Memorandum by the Liaison Officer With the War and Navy Departments (Wilson)

Mr. Caldwell, the new Minister to Ethiopia, called this afternoon.

I showed him the minutes of the Liaison Meeting held on April 12 and the documents handed to General Maxwell last February during his journey through Ethiopia, and discussed with him in particular the action to be taken on the Emperor’s request for military equipment and for a household physician.

Mr. Caldwell informed me that Yilma Deressa, the Ethiopian Vice Minister of Finance, is now in the United States attending the International Food Conference at Hot Springs, at which he is the chief delegate of Ethiopia. Deressa has brought with him credentials giving him wide powers, including that of negotiating a Lend-Lease agreement. Preliminary negotiations in this connection have been discussed by Mr. Deressa with Mr. Phelps of the Division of Trade Agreements of this Department and Mr. Walker of the Lend-Lease Administration. Mr. Caldwell believed that it would be advisable to postpone further action on the Ethiopian Emperor’s request for military equipment until Deressa’s return from Hot Springs, which should take place in about three weeks. He understands that Deressa has authority to discuss these matters.

Mr. Caldwell also stated that on his arrival in the United States Deressa had said that the Ethiopian Government desires to obtain the services of six road experts and a financial adviser. He also pointed out the urgent need of the Ethiopian Government for radio equipment, as it is now unable to communicate with the outside world except through the British Legation at Addis Ababa. In this connection Mr. Caldwell informed me that after the expulsion of the Italians from Ethiopia the British had extended their military occupation throughout the country. This prevented the Emperor from exercising any authority. He therefore entered into an agreement [Page 97]with the British lasting for a period of two years which has restored to him a measure of this authority. However, under this agreement the British continue to exercise virtual control over the entire country, and have maintained the right to approve any advisers whom the Emperor may select. Their control over the only radio station in Ethiopia deprives the Emperor of the means to strengthen his Government.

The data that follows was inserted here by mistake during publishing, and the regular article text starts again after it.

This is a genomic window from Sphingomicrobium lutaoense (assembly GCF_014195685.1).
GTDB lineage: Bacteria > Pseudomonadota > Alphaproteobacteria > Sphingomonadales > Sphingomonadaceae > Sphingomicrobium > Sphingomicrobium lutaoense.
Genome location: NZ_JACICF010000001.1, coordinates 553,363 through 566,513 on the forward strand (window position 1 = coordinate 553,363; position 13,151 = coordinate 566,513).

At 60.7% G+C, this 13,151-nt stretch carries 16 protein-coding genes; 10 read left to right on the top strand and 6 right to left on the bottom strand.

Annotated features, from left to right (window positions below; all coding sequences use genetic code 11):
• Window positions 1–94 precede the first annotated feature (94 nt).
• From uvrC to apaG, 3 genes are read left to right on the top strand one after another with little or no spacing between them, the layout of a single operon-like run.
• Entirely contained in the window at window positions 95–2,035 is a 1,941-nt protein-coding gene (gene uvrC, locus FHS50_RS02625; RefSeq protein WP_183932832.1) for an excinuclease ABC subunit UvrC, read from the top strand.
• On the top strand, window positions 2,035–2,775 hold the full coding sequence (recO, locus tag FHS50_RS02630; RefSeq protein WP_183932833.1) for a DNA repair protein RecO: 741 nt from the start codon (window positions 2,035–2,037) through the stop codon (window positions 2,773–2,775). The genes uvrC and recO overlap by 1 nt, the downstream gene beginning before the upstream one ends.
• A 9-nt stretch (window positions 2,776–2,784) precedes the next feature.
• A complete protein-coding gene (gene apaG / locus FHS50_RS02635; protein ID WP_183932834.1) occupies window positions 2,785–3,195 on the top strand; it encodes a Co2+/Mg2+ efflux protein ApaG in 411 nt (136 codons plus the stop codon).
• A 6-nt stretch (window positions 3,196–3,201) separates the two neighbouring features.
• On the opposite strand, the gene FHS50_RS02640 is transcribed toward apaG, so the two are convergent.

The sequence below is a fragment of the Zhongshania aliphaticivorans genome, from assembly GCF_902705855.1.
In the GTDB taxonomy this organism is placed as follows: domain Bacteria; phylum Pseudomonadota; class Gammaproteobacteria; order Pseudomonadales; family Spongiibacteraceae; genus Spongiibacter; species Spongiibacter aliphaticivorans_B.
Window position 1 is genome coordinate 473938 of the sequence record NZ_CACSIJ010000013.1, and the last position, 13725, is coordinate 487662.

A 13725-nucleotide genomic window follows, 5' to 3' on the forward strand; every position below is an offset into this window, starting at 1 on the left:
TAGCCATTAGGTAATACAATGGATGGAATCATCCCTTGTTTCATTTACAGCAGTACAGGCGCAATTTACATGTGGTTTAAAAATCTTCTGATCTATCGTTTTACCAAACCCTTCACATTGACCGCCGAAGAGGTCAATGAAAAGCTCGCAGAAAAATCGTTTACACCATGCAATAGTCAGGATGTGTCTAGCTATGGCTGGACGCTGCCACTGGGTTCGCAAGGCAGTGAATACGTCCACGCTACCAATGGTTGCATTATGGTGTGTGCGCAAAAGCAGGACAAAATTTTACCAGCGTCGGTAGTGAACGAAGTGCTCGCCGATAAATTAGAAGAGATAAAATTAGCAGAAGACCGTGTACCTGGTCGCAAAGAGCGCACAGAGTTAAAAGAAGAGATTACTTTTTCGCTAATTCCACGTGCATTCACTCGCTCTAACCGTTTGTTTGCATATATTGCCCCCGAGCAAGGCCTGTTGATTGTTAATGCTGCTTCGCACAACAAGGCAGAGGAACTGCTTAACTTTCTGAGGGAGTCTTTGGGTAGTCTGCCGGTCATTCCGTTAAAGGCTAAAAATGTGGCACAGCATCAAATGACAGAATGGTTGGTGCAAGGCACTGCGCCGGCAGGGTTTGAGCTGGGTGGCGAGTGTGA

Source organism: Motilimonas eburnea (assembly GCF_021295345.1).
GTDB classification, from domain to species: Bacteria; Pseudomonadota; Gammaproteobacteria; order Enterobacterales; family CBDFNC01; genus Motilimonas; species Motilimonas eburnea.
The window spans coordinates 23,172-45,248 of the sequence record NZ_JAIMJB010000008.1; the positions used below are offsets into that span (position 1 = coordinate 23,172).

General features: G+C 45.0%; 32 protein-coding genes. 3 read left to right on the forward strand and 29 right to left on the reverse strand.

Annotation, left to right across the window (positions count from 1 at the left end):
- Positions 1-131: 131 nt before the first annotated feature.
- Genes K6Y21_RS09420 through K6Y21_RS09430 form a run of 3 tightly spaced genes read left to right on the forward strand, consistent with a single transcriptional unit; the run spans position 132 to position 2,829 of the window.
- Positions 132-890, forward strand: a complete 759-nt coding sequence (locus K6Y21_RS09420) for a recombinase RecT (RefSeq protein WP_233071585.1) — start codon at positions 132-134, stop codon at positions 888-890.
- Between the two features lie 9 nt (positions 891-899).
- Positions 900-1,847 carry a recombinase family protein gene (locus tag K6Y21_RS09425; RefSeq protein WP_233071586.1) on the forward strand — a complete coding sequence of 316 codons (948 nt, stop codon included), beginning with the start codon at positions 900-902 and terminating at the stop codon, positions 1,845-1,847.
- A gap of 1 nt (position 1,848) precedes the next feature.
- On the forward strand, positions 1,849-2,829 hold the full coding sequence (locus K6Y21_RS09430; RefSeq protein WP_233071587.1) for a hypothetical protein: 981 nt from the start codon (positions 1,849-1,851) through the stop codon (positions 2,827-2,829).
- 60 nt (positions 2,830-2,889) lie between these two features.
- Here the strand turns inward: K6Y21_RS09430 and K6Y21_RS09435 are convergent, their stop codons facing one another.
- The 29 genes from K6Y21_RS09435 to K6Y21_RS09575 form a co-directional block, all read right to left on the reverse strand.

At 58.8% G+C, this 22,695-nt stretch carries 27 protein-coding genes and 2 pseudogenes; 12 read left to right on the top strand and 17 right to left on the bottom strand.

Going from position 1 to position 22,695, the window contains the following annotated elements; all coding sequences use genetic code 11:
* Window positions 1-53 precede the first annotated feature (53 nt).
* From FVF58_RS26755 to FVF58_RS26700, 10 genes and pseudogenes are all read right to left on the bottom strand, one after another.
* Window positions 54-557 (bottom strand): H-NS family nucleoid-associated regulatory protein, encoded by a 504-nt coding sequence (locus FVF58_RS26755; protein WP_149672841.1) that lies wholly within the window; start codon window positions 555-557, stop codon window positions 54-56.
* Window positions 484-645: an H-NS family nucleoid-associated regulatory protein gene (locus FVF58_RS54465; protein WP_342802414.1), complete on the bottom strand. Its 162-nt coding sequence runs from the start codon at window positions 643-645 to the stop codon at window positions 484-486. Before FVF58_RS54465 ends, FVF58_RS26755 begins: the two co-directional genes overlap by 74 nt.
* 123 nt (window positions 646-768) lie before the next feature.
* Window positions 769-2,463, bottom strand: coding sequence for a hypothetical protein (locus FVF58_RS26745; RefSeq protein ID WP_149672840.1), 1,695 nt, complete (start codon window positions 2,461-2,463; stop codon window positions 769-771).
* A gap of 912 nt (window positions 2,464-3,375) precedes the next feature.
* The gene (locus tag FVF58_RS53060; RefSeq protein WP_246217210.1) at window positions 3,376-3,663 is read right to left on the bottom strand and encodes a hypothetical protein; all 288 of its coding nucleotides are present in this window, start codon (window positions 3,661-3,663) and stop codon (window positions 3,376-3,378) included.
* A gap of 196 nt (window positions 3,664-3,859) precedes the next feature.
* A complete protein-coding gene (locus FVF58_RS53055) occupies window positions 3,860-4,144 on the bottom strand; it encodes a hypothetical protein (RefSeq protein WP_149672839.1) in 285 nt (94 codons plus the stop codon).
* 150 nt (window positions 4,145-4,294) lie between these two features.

With reference to the desire of the Emperor to obtain a household physician, Mr. Caldwell and I agreed that the War Department should be approached informally in order to ascertain whether that Department would be willing to supply an officer for this purpose.

Orme Wilson